positive coach, always looking to develop players and improve the team. That is the job, to bring these players together and push them to a higher standard; to their ultimate. I think Andy Robinson was trying to do that, but it’s no easy job.”

Graham admitted that the prospect of working with the Scotland squad again was enticing, but that now was not the right time for him to contemplate a return.

“I am very flattered by Jim’s comments, because I have the utmost respect for him,” he said. “I am a passionate Scotsman and it would be the highlight of anyone’s career to coach Scotland.

“But it’s not the right time for me. Right now I’m enjoying coaching Gala. It was quite a rollercoaster ride, being sacked by Scotland, going to Italy, and coming back, and I was at an 
all-time low with my confidence. Getting the opportunity with Gala has allowed me to 
rediscover my hunger and while we’re improving we’ve not won much yet, so I want to stay here beyond this season and see 
Gala winning trophies and, personally, me honing my coaching skills further.”

If, as is already becoming widely expected, SRU CEO Mark Dodson opts to put assistant coach Scott Johnson in charge on an interim basis, he will require a forwards coach. A good candidate is Todd Blackadder, the former Edinburgh and Scotland assistant now in charge at the Crusaders, though now a head coach the chances of him returning for a secondary role would be slim.

Closer to home, forwards specialists would include Shade Munro at Glasgow, Edinburgh’s England cap Neil Back, Carl Hogg, the former Scotland back row who has coached with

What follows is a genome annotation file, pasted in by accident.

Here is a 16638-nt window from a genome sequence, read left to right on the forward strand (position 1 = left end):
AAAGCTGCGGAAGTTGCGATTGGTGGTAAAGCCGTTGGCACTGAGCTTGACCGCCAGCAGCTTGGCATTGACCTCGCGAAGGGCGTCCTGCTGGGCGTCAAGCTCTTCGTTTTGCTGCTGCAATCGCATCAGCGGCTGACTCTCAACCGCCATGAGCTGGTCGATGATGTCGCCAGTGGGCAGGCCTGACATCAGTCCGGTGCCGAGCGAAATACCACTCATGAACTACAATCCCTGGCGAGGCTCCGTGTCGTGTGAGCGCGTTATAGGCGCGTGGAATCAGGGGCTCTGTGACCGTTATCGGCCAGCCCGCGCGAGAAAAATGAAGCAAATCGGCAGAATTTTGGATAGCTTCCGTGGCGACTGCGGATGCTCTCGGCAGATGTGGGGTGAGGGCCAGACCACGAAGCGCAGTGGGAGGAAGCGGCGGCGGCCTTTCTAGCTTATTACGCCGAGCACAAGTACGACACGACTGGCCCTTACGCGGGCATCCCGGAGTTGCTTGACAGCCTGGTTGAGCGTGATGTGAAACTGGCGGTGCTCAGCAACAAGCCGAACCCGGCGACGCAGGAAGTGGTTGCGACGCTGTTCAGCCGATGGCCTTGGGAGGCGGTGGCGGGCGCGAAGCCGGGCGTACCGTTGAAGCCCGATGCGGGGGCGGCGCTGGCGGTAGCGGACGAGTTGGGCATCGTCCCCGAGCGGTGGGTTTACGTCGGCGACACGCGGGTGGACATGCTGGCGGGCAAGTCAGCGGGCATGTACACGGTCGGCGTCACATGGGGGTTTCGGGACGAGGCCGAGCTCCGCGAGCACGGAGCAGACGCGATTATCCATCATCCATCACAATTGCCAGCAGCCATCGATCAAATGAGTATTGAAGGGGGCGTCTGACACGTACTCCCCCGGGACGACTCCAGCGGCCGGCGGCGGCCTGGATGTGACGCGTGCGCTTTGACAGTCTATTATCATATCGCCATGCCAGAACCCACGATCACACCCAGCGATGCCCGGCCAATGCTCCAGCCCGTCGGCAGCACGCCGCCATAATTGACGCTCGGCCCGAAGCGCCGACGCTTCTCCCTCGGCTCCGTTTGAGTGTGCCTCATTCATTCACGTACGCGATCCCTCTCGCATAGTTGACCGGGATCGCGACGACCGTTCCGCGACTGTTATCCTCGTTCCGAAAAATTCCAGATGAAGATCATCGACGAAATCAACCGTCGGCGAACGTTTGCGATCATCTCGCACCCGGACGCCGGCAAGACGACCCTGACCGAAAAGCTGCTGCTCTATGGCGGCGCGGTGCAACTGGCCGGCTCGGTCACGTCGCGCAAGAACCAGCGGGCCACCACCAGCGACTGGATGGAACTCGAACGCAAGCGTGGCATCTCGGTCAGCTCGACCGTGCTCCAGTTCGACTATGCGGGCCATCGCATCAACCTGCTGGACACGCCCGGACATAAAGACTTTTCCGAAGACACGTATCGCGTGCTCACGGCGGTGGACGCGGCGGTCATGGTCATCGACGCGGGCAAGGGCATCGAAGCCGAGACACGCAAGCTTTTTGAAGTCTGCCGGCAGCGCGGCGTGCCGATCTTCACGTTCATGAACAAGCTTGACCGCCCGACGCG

Edinburgh and Gloucester for the past eight years, and Steve Scott, the former Scotland hooker who was a national skills coach at Murrayfield and was 
recently released by Sale.

But Graham added: “The big question now for Scottish rugby is ‘how do you replace Andy Robinson?’

“In all my dealings with Andy, and talking with players and other coaches in Scotland, he was widely considered to be a world-class coach; one of the best. I personally am disap-pointed that he has decided to walk. I think he’s been too hasty and I wish he’d taken more time to think about it.

“The players know they let him down and they are taking responsibility for it, and they have to work harder now to 
improve their performances, but Andy I believe could have taken us forward.

“Now we’re back at square one looking at another coach bringing his ideas in, getting players to understand different plans, two years from a World Cup. If they got Wayne Smith that would be a great coup for Scottish rugby, but would he want to come here? Many 
coaches will look at us right now and say if Andy Robinson, one of the best coaches in world rugby in my humble opinion, can’t make Scotland win games then who can?”

Any suggestions? “I don’t know what Mark Dodson’s thoughts will be. I’d be very surprised if Scott Johnson doesn’t take over with Matt Taylor, to try and keep some consistency. But one person who I think would be a good candidate is Bryan Redpath. He is someone I’d put my weight behind.”